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What is Metronidazole and When Should I Use it on My Dog?

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Doctor DebVerified

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Veterinary Medicine

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Metronidazole Uses

Metronidazole is mostly for dogs suffering from inflammatory bowel disease. It is also used to treat nonspecific diarrheal disorders, infections caused by Giardia, and even periodontal disease.

Metronidazole is a prescription only medication classified as an antiprotozoal and antibiotic. This means that the medicine fights both protozoa (simple organisms) and anaerobes (organisms that don’t need air). Metronidazole has multiple prescription names such as Metizol, Flagyl, Protostat, and Metrogel.

A worried dog hides under a blanket

Metronidazole is often prescribed for dogs with inflammatory bowel syndrome, diarrhea, and periodontal disease (gum disease). Veterinarians may also use it for dogs who display signs of bacterial infection or liver issues, as well as for dogs with internal parasites.

How metronidazole works

Metronidazole works by destroying infectious organisms that can attack a dog’s intestinal tract or central nervous system, although scientists don’t understand the exact mechanism of action in the drug. Metronidazole is taken up by anaerobic organisms when it’s introduced into the dog. Inside the organisms, it is reduced to a compound. It is believed that this compound is responsible for the drug’s antimicrobial activity by disrupting DNA and nucleic acid synthesis in the bacteria.

Metronidazole usage and dosing information

The proper dosage depends on several aspects, the dog’s age, weight, and size, and the condition for which the dog is being treated. Your veterinarian can provide the proper dosage information for your dog, as seizures and neurological problems can occur if the dose is too high or is given long term. If your dog is showing these signs, call your veterinarian.

The tablet form tends to be bitter, so prepare yourself for the unpleasant experience of trying to coax your dog to take it. Some sources advocate crushing up the tablets and mixing with food; try this at your own peril, however, as some dogs will refuse to take any food that tastes bitter. You may have more luck stuffing the pill inside a treat, like a piece of cheese, a hotdog, or a meatball. Metronidazole is also available in a compounded flavored pill which many vets carry.

A dog awaits his food being filled

Always administer metronidazole at the same time every day to avoid a missed dosage.

Side effects of metronidazole

Most of the side effects associated with metronidazole – drooling , gagging and pawing at the mouth – happen because the dog does not like the taste of a crushed pill. If you succeed in hiding a whole pill inside food for your dog, she should not experience any of this discomfort. As it stands, it generally lasts for a short time.

Common side effects:

  • Vomiting
  • Lack of appetite
  • Diarrhea
  • Energy loss

Rare but serious side effects:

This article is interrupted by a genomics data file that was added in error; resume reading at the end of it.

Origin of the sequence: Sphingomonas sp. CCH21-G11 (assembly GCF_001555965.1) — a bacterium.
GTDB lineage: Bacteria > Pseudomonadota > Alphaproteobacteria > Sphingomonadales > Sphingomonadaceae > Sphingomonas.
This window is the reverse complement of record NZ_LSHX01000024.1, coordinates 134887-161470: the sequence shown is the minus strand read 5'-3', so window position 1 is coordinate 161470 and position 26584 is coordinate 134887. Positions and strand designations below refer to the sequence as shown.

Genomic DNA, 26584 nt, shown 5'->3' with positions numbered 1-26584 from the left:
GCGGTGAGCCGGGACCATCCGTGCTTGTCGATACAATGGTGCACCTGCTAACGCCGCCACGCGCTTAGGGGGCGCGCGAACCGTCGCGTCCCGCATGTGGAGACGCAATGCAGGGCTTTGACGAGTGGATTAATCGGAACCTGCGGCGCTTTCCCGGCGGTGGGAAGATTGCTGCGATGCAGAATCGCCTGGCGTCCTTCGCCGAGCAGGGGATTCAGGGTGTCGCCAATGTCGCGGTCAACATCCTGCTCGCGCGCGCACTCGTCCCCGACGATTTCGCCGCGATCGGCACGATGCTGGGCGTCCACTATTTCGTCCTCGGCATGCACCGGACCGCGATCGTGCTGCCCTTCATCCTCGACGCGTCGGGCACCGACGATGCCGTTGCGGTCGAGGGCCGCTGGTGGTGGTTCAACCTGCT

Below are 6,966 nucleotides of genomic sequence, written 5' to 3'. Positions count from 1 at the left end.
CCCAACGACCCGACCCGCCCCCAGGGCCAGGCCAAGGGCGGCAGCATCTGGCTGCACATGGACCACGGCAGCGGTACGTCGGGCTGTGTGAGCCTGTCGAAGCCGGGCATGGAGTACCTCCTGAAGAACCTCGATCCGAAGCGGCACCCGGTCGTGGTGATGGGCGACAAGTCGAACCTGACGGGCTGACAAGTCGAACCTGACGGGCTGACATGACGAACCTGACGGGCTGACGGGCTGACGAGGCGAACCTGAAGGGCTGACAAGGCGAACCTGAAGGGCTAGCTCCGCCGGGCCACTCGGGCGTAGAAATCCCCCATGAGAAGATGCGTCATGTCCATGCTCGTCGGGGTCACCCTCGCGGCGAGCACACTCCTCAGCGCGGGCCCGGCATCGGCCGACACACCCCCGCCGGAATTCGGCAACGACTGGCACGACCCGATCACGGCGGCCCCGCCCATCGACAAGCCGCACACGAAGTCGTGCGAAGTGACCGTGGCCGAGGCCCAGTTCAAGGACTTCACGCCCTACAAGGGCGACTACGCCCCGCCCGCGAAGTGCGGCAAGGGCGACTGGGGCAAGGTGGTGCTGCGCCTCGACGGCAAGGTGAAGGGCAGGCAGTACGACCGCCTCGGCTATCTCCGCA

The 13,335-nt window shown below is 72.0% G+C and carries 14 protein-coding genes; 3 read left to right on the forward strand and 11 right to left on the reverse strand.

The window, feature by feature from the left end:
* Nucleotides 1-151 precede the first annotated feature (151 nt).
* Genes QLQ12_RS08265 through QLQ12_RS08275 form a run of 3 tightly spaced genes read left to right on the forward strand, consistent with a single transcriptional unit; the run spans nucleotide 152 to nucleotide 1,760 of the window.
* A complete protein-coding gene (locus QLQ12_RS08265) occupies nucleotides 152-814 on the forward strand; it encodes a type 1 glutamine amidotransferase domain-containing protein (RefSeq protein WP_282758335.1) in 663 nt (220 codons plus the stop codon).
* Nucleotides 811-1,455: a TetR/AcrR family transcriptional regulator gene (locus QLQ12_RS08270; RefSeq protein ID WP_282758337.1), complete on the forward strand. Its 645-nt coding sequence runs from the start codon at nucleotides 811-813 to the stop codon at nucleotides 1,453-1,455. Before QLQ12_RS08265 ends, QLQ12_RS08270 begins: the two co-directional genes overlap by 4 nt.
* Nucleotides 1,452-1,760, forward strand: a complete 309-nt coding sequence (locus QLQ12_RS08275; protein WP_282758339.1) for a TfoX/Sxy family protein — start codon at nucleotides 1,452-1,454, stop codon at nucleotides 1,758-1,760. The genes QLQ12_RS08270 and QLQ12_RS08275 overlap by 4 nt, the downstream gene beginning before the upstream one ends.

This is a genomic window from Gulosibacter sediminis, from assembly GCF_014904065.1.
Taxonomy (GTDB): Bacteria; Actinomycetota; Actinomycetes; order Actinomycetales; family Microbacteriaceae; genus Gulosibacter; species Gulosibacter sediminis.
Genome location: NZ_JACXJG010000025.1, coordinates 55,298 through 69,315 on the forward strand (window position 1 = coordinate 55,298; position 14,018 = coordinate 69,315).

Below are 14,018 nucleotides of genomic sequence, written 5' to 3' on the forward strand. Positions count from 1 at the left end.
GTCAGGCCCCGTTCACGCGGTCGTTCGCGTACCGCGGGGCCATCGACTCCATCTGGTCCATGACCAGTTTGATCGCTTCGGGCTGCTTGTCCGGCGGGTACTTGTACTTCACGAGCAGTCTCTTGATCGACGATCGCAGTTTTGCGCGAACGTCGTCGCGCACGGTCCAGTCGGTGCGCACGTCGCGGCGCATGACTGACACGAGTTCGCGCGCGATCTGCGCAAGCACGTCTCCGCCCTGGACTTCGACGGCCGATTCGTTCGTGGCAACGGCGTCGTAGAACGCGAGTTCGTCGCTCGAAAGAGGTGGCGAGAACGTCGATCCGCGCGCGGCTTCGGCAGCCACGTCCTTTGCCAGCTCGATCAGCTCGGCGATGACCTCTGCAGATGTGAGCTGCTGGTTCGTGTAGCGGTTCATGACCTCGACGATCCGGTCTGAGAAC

• Balance issues
  • Slow irregular heartbeat
  • Dilated pupils
  • Muscle stiffness
  • Seizures
  • Bloody urine

Although extremely rare, it is possible for dogs to have allergic reactions to this drug, including rashes, hives, difficulty breathing, or swelling. Contact a veterinary Expert if you see severe or adverse reactions like these.

Neurotoxicity caused by metronidazole

Dogs who are given metronidazole for extended periods of time may experience signs of neuropathy, or nerve damage, in the ears and feet. A significant overdose can also cause neurological problems.

Signs of neurotoxicity consist of appetite loss, vomiting, lack of balance, rapid eye movement, disorientation, muscle stiffness, and seizures. If your dog is has any of these symptoms, contact a veterinarian immediately.

Metronidazole food and drug interactions  

Veterinarians have used this medication extensively for a number of years to treat many types of canine illnesses. Still, metronidazole has not been approved by the Food and Drug Administration (FDA) for use in dogs.

A small cluster of white and yellow pills

Most vets do not recommend administering metronidazole to puppies, pregnant, or nursing dogs. This medicine may have ill effects on unborn fetuses.

Harmful drug interactions with metronidazole include Tagamet, Dilantin, Warfarin, and Phenobarbital. While this is not a comprehensive list of drug interactions, you will need to advise the veterinarian of all medications your dog taking or allergic to.

Consult a veterinary Expert if you suspect your dog has overdosed of metronidazole. For emergencies call American Society for the Prevention of Cruelty to Animals (ASPCA) Poison control hotline (888-426-4435).

Forgetting a dose of metronidazole

If you notice you have accidentally missed a dose, contact an Expert to get instructions. Never give your dog a double dose of metronidazole. Double dosing may cause dogs to develop significant adverse reactions.

Metronidazole storage and disposal information                       

Metronidazole tablets, or extended-release capsules, must be kept at room temperature, in a tightly closed container. Keep liquid forms refrigerated. Keep out of the reach of children and pets. Your pharmacist or veterinarian can dispose of any medication that is outdated or no longer usable. Do not use outdated medications.

Metronidazole can treat many forms of infections in dogs. Watch for any changes in your dog while taking this medication. Always follow your veterinarian’s instructions and do not self-medicate your dog. For other medical questions about your dog, ask a veterinary Expert.

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